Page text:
Coxall, H. K., Wilson, P. A., Palike, H., Lear, C. H. & Backman, J. Rapid stepwise onset of Antarctic glaciation and deeper calcite compensation in the Pacific Ocean. Nature 433, 53–57, doi: 10.1038/nature03135 (2005).
Zachos, J. C., Quinn, T. M. & Salamy, K. A. High-Resolution (104 Years) Deep-Sea Foraminiferal Stable Isotope Records of the Eocene-Oligocene Climate Transition. Paleoceanography 11, 251–266, doi: 10.1029/96pa00571 (1996).
DeConto, R. M. & Pollard, D. Rapid Cenozoic glaciation of Antarctica induced by declining atmospheric CO2. Nature 421, 245–249 (2003).
Pearson, P. N., Foster, G. L. & Wade, B. S. Atmospheric carbon dioxide through the Eocene-Oligocene climate transition. Nature 461, 1110–1113, doi: 10.1038/nature08447 (2009).
Pagani, M. et al. The Role of Carbon Dioxide During the Onset of Antarctic Glaciation. Science 334, 1261–1264, doi: 10.1126/science.1203909 (2011).
Lear, C. H., Bailey, T. R., Pearson, P. N., Coxall, H. K. & Rosenthal, Y. Cooling and ice growth across the Eocene-Oligocene transition. Geology 36, 251–254, doi: 10.1130/g24584a.1 (2008).
Liu, Z. et al. Global Cooling During the Eocene-Oligocene Climate Transition. Science 323, 1187–1190, doi: 10.1126/science.1166368 (2009).
Bohaty, S. M., Zachos, J. C. & Delaney, M. L. Foraminiferal Mg/Ca evidence for Southern Ocean cooling across the Eocene-Oligocene transition. Earth and Planetary Science Letters 317-318, 251–261, doi: 10.1016/j.epsl.2011.11.037 (2012).
Wade, B. S. et al. Multiproxy record of abrupt sea-surface cooling across the Eocene-Oligocene transition in the Gulf of Mexico. Geology 40, 159–162, doi: 10.1130/g32577.1 (2012).
Eldrett, J. S., Harding, I. C., Wilson, P. A., Butler, E. & Roberts, A. P. Continental ice in Greenland during the Eocene and Oligocene. Nature 446, 176–179 (2007).
DeConto, R. M. et al. Thresholds for Cenozoic bipolar glaciation. Nature 455, 652–656 (2008).
Goldner, A., Herold, N. & Huber, M. Antarctic glaciation caused ocean circulation changes at the Eocene-Oligocene transition. Nature 511, 574–577, doi: 10.1038/nature13597 (2014).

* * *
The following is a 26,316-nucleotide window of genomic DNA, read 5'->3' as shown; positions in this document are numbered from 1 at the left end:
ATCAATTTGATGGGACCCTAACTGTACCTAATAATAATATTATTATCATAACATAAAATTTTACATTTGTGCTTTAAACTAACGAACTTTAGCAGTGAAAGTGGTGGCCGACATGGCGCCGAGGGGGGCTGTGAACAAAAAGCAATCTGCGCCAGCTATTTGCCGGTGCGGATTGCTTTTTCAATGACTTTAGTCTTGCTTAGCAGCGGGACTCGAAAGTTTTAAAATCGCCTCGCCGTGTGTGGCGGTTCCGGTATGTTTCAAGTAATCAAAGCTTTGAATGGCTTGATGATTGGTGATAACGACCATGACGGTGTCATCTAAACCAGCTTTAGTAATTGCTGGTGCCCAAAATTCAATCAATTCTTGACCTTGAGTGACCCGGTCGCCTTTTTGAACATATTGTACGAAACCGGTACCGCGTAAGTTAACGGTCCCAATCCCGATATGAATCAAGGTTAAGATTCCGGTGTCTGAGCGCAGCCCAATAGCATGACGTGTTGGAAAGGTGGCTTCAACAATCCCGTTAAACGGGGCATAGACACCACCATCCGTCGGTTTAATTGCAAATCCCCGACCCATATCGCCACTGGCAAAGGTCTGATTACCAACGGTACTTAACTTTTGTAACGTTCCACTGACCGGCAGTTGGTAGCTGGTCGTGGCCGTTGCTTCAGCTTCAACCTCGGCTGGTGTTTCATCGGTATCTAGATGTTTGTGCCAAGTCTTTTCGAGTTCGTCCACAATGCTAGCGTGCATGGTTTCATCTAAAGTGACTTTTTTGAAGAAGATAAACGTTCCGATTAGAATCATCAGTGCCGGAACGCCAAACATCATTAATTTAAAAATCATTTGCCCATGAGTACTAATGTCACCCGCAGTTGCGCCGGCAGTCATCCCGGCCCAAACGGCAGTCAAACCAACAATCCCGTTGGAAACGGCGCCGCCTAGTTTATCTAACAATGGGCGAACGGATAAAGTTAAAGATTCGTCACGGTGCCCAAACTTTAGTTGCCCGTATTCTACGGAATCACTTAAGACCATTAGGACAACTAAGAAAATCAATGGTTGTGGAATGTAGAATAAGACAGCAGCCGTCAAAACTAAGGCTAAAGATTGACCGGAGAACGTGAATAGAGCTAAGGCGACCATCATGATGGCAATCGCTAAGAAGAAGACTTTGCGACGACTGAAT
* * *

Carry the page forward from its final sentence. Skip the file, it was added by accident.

Armstrong McKay, D. I., Tyrrell, T. & Wilson, P. A. Global carbon cycle perturbation across the Eocene-Oligocene climate transition. Paleoceanography 31, 311–329, doi: 10.1002/2015PA002818 (2016).
Licht, A. et al. Asian monsoons in a late Eocene greenhouse world. Nature 513, 501–506, doi: 10.1038/nature13704 (2014).
Dupont-Nivet, G. et al. Tibetan plateau aridification linked to global cooling at the Eocene-Oligocene transition. Nature 445, 635–638, doi: 10.1038/nature05516 (2007).
Zanazzi, A., Kohn, M. J., MacFadden, B. J. & Terry, D. O. Large temperature drop across the Eocene-Oligocene transition in central North America. Nature 445, 639–642, doi: 10.1038/nature05551 (2007).
Hren, M. T. et al. Terrestrial cooling in Northern Europe during the Eocene–Oligocene transition. Proceedings of the National Academy of Sciences 110, 7562–7567, doi: 10.1073/pnas.1210930110 (2013).
Eldrett, J. S., Greenwood, D. R., Harding, I. C. & Huber, M. Increased seasonality through the Eocene to Oligocene transition in northern high latitudes. Nature 459, 969–973, doi: 10.1038/nature08069 (2009).
Westerhold, T. et al. Orbitally tuned timescale and astronomical forcing in the middle Eocene to early Oligocene. Climate of the Past 10, 955–973, doi: 10.5194/cp-10-955-2014 (2014).
Coxall, H. K. & Wilson, P. A. Early Oligocene glaciation and productivity in the eastern equatorial Pacific: Insights into global carbon cycling. Paleoceanography 26, PA2221, doi: 10.1029/2010pa002021 (2011).
Pälike, H. et al. Pacific Equatorial Transect. IODP Prel. Rept. 320. (2009).
Stancin, A. M. et al. Radiogenic isotopic mapping of late Cenozoic eolian and hemipelagic sediment distribution in the east-central Pacific. Earth and Planetary Science Letters 248, 840–850 (2006).
Pettke, T., Halliday, A. N. & Rea, D. K. Cenozoic evolution of Asian climate and sources of Pacific seawater Pb and Nd derived from eolian dust of sediment core LL44-GPC3. Paleoceanography 17 (2002).
Rea, D. K. The paleoclimatic record provided by eolian deposition in the deep sea: The geologic history of wind. Rev. Geophys. 32, 159–195, doi: 10.1029/93rg03257 (1994).
Nakai, S. i., Halliday, A. N. & Rea, D. K. Provenance of dust in the Pacific Ocean. Earth and Planetary Science Letters 119, 143–157 (1993).